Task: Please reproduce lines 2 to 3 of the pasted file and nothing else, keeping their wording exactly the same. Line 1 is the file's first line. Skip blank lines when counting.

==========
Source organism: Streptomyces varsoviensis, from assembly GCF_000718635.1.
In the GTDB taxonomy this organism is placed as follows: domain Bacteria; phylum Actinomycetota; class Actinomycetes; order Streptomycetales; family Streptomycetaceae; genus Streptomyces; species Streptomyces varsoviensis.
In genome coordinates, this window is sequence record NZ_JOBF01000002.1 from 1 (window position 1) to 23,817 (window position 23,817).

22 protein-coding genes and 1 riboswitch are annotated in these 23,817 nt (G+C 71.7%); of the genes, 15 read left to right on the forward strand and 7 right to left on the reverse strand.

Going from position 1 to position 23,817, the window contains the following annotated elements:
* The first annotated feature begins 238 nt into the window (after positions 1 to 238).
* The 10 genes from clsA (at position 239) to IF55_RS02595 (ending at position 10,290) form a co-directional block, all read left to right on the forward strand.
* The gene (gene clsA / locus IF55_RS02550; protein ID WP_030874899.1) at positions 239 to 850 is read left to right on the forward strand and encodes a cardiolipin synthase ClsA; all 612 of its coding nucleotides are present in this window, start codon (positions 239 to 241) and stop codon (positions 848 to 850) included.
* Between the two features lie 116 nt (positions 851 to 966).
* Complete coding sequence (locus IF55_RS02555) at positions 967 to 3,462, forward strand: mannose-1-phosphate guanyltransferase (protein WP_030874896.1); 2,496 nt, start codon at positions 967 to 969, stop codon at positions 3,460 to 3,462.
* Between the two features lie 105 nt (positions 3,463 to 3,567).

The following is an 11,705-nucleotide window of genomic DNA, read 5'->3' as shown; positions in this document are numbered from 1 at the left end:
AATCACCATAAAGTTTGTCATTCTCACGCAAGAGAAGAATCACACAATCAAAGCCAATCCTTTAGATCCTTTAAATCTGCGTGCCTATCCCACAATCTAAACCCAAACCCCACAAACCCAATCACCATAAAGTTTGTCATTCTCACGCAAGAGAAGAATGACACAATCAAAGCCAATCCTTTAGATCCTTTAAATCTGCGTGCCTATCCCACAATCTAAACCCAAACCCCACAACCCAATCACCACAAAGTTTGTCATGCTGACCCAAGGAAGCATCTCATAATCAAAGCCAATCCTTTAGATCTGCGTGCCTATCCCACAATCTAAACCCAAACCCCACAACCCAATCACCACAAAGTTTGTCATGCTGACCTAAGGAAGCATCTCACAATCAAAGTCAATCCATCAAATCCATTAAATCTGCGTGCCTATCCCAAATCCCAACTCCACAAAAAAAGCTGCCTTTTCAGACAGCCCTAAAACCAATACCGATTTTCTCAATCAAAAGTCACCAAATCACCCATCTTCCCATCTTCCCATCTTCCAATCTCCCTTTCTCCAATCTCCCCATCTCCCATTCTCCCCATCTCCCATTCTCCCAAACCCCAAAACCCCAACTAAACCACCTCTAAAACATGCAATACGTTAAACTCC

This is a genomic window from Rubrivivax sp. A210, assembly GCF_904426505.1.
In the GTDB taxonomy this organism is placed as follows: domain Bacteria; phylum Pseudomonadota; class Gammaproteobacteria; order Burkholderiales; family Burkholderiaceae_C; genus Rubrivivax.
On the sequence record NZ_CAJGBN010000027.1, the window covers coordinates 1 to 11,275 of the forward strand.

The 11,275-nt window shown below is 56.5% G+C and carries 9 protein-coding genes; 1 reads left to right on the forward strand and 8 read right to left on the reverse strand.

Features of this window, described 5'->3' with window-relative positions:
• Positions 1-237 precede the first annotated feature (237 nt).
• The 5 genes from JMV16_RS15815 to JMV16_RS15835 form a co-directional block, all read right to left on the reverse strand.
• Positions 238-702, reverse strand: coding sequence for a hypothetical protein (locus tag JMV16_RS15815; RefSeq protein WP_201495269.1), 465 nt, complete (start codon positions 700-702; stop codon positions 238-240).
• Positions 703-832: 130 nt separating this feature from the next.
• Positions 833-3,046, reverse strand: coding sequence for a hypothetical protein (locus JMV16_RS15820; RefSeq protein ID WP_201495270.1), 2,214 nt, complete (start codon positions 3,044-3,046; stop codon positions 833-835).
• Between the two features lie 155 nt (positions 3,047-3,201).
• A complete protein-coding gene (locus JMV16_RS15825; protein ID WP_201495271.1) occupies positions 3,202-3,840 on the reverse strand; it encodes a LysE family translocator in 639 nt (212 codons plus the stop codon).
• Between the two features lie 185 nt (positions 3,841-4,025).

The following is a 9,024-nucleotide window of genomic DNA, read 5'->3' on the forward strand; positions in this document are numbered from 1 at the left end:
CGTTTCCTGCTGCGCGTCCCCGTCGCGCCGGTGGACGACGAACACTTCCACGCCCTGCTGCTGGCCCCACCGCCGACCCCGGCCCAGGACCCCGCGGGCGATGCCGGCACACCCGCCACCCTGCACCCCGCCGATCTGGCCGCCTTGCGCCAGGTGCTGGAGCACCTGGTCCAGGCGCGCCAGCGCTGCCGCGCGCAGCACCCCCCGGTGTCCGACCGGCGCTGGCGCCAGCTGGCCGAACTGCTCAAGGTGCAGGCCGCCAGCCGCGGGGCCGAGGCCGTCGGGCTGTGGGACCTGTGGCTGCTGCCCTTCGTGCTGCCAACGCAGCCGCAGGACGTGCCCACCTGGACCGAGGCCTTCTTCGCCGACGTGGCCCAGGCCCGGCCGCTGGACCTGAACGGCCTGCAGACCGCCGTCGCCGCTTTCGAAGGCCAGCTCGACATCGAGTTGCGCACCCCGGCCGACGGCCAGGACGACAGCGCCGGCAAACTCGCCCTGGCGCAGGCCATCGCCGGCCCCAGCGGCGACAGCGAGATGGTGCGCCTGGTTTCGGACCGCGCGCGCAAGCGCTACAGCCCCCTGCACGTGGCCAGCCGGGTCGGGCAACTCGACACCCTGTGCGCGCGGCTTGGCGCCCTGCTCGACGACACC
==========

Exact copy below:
In the GTDB taxonomy this organism is placed as follows: domain Bacteria; phylum Actinomycetota; class Actinomycetes; order Streptomycetales; family Streptomycetaceae; genus Streptomyces; species Streptomyces varsoviensis.
In genome coordinates, this window is sequence record NZ_JOBF01000002.1 from 1 (window position 1) to 23,817 (window position 23,817).